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Driven: The Porsche 911 S/T Is More Than the Sum of Its Amazing Parts

It's our favorite 911. Period.

2024 Porsche 911 S/T front
  • Uses the 518-horsepower naturally aspirated engine from 911 GT3 RS.
  • Extensive weight savings make it the lightest 911 of the current generation.
  • Engineered for road performance, not track work.
  • Close ratio, six-speed manual is the only gearbox.
  • Limited to 1,963 examples.

With so many versions of the 911 currently available, we'll understand if you don't know exactly where this newest version fits into Porsche's iconic lineup. To start, it's equally important to know what the 911 S/T is and what it is not. Based around the engine and lightweight bodywork of the track-focused GT3 RS with toned-down styling similar to the GT3 Touring, the S/T lives at the sharper end of 911 range. But the S/T has no track aspirations and has been engineered to be its best on public roads.

But the market for driver-focused, lightweight 911s with a strong nod to Porsche's history seems to be occupied by a raft of high-quality restoration shops and builders. Companies like Singer and Tuthill have this formula down, but we think Porsche wants to politely remind everyone that it can still do a lightweight, roadgoing ripper of a 911 that happens to have a full factory warranty.

Origin story

If the S/T moniker makes you think of a combination of the 911 S and 911 T, you'd be right. Only it's not for this new model. As with any limited-production 911, it takes some inspiration from the past. In this case, the past is in the form of the 911 ST from the early 1970s. That 911, like many special 911s back in the day, existed so Porsche could see success in racing. Basically, the ST combined the more powerful engine of the 911 S and put it into the lighter-weight, bare-bones 911 T; hence the ST. These cars weren't sold on showroom floors but were instead available for purchase to any and all racers looking to compete in anything from the Targa Florio to the 24 Hours of Daytona.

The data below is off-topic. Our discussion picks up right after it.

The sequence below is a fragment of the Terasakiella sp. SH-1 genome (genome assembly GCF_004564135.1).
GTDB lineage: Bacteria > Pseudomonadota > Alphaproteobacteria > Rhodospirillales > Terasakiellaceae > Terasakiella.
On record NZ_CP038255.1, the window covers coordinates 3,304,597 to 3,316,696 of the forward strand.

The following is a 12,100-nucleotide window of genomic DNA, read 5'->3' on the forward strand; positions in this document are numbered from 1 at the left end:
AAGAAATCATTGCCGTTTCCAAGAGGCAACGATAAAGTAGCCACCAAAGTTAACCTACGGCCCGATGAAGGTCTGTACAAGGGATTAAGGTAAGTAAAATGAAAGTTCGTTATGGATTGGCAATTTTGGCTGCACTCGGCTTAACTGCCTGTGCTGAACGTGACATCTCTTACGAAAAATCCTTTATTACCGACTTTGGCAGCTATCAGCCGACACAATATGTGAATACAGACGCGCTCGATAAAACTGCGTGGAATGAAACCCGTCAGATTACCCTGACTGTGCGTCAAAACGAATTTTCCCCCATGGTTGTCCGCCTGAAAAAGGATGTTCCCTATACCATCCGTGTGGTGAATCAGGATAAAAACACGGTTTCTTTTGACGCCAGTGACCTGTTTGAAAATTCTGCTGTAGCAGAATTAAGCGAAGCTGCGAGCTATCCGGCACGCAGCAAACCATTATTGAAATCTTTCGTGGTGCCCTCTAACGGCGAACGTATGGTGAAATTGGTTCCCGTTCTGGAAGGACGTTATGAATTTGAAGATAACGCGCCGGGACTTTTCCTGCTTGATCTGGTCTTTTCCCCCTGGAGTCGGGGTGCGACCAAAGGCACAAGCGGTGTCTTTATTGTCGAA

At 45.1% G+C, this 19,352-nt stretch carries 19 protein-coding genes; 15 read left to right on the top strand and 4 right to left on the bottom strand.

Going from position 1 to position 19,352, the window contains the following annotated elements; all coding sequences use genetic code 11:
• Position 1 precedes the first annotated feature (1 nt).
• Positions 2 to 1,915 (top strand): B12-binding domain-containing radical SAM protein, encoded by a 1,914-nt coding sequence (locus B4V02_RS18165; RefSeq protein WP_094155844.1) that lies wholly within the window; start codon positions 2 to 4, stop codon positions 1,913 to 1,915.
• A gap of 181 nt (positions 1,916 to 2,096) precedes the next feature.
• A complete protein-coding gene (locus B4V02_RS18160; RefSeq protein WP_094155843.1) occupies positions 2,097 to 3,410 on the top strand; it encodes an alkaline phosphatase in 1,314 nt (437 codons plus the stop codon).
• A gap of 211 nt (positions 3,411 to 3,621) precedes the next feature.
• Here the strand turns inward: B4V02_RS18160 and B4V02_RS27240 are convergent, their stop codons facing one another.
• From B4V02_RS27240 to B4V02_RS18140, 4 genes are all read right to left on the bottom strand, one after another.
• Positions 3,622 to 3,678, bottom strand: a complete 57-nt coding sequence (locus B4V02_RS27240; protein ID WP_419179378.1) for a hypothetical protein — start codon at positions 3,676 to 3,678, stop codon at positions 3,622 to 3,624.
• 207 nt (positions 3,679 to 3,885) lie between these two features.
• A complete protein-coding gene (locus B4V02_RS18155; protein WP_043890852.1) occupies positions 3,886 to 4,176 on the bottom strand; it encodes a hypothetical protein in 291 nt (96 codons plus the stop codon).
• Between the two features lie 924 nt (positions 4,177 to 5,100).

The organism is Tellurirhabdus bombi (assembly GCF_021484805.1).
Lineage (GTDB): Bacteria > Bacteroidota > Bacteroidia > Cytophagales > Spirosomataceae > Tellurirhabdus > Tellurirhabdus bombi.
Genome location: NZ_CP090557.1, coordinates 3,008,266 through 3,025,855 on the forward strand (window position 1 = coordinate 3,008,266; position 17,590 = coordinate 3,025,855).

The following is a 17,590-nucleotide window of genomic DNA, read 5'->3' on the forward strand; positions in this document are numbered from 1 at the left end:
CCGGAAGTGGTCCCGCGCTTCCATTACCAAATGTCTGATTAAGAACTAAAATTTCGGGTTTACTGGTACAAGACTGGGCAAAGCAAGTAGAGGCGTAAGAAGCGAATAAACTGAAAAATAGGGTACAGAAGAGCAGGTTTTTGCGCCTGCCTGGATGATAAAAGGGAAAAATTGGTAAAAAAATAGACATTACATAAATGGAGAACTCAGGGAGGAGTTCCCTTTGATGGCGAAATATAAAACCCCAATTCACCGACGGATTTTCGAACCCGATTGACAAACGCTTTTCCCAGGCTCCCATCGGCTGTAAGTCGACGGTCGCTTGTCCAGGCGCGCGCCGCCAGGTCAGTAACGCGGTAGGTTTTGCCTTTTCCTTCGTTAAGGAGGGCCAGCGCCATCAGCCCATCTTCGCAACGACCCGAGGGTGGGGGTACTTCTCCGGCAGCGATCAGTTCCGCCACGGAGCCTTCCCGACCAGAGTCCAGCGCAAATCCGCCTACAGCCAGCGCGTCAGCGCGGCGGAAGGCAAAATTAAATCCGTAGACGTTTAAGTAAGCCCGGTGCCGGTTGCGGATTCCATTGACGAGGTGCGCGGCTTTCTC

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1972 Porsche 911 ST front action

Every car was built to order, so there were no two exactly alike. And as for production numbers, it's safe to say there were more than 60 and less than 70 built between 1970 and 1972. There's no specific ST from back in the day that Porsche drew inspiration from for this model; it is instead the ethos of the thing: the lightest body with the most powerful engine.

The new S and the new T

For power, the S/T (note the forward slash) inherits the crown jewel of the 911 range. Straight from the GT3 RS is the 4.0-liter flat-six engine with 518 horsepower and a scintillating 9,000 rpm redline. But whereas the GT3 RS uses a seven-speed dual-clutch automatic transmission (Porsche's PDK), the S/T gets a bespoke six-speed manual. From the shorter-throw shifter to the super short gearing, and from the smaller and significantly lighter clutch to the single-mass lightweight flywheel, every part of the drivetrain has been designed and engineered specifically for the S/T. As for how all of this affects its drivability, we'll get to that in a couple of paragraphs.

While the original ST used a low-spec and lighter-weight 911 T as its base, the new S/T has gone a far more complex and exotic route to add lightness. Like the GT3 RS, the S/T makes extensive use of carbon fiber-reinforced plastic (CFRP) panels. But the panels weren't simply carried over to the S/T. As Porsche is adamant that the S/T is purely for road enjoyment, the aggressive aero accoutrements and plentiful scoops and vents are mostly removed from the S/T body panels. There's thinner glass all around — so thin, in fact, that there's no rear window defroster element.

2024 Porsche 911 S/T front

Inside, sound insulation is kept to the bare minimum, carbon bucket seats are standard, and even the carpet is lighter to save as many grams as possible. Going back to the mechanicals, the S/T uses center-lock magnesium wheels as well as carbon-ceramic brakes and does away with the helpful but heavy rear-axle steering altogether. A lightweight sport exhaust system — usually an option on other 911s — is standard. All of these steps drop the weight down to a claimed 3,056 pounds for the standard S/T — a far cry from the original's 2,120-pound curb weight, but that makes it the lightest 911 in today's lineup.